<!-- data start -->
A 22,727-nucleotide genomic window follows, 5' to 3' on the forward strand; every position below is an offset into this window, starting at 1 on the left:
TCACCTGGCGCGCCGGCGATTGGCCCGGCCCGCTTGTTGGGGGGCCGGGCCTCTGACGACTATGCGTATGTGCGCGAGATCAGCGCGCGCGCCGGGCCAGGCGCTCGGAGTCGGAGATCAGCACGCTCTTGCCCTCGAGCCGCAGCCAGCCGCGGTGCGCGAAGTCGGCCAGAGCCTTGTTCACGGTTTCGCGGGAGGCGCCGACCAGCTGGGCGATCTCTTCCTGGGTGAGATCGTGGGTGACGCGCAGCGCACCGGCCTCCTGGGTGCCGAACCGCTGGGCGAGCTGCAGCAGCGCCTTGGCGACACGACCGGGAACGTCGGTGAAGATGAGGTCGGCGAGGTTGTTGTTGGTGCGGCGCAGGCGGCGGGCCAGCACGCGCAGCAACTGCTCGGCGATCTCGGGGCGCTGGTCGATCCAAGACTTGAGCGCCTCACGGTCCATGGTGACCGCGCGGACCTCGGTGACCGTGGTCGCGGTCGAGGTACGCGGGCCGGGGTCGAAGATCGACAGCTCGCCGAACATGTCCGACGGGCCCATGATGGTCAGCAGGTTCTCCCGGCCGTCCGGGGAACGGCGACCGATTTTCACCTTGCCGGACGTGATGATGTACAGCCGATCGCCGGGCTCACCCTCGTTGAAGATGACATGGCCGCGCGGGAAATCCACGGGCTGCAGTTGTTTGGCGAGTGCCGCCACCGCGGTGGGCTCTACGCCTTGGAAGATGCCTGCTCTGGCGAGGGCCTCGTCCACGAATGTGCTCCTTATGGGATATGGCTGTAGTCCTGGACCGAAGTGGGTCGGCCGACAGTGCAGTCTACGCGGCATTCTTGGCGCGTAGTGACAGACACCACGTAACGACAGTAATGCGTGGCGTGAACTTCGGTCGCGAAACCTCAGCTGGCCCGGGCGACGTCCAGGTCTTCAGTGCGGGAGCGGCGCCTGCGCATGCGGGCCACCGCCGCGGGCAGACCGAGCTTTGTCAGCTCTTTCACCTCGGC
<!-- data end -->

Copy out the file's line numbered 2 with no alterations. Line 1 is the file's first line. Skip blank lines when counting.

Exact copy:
TCACCTGGCGCGCCGGCGATTGGCCCGGCCCGCTTGTTGGGGGGCCGGGCCTCTGACGACTATGCGTATGTGCGCGAGATCAGCGCGCGCGCCGGGCCAGGCGCTCGGAGTCGGAGATCAGCACGCTCTTGCCCTCGAGCCGCAGCCAGCCGCGGTGCGCGAAGTCGGCCAGAGCCTTGTTCACGGTTTCGCGGGAGGCGCCGACCAGCTGGGCGATCTCTTCCTGGGTGAGATCGTGGGTGACGCGCAGCGCACCGGCCTCCTGGGTGCCGAACCGCTGGGCGAGCTGCAGCAGCGCCTTGGCGACACGACCGGGAACGTCGGTGAAGATGAGGTCGGCGAGGTTGTTGTTGGTGCGGCGCAGGCGGCGGGCCAGCACGCGCAGCAACTGCTCGGCGATCTCGGGGCGCTGGTCGATCCAAGACTTGAGCGCCTCACGGTCCATGGTGACCGCGCGGACCTCGGTGACCGTGGTCGCGGTCGAGGTACGCGGGCCGGGGTCGAAGATCGACAGCTCGCCGAACATGTCCGACGGGCCCATGATGGTCAGCAGGTTCTCCCGGCCGTCCGGGGAACGGCGACCGATTTTCACCTTGCCGGACGTGATGATGTACAGCCGATCGCCGGGCTCACCCTCGTTGAAGATGACATGGCCGCGCGGGAAATCCACGGGCTGCAGTTGTTTGGCGAGTGCCGCCACCGCGGTGGGCTCTACGCCTTGGAAGATGCCTGCTCTGGCGAGGGCCTCGTCCACGAATGTGCTCCTTATGGGATATGGCTGTAGTCCTGGACCGAAGTGGGTCGGCCGACAGTGCAGTCTACGCGGCATTCTTGGCGCGTAGTGACAGACACCACGTAACGACAGTAATGCGTGGCGTGAACTTCGGTCGCGAAACCTCAGCTGGCCCGGGCGACGTCCAGGTCTTCAGTGCGGGAGCGGCGCCTGCGCATGCGGGCCACCGCCGCGGGCAGACCGAGCTTTGTCAGCTCTTTCACCTCGGC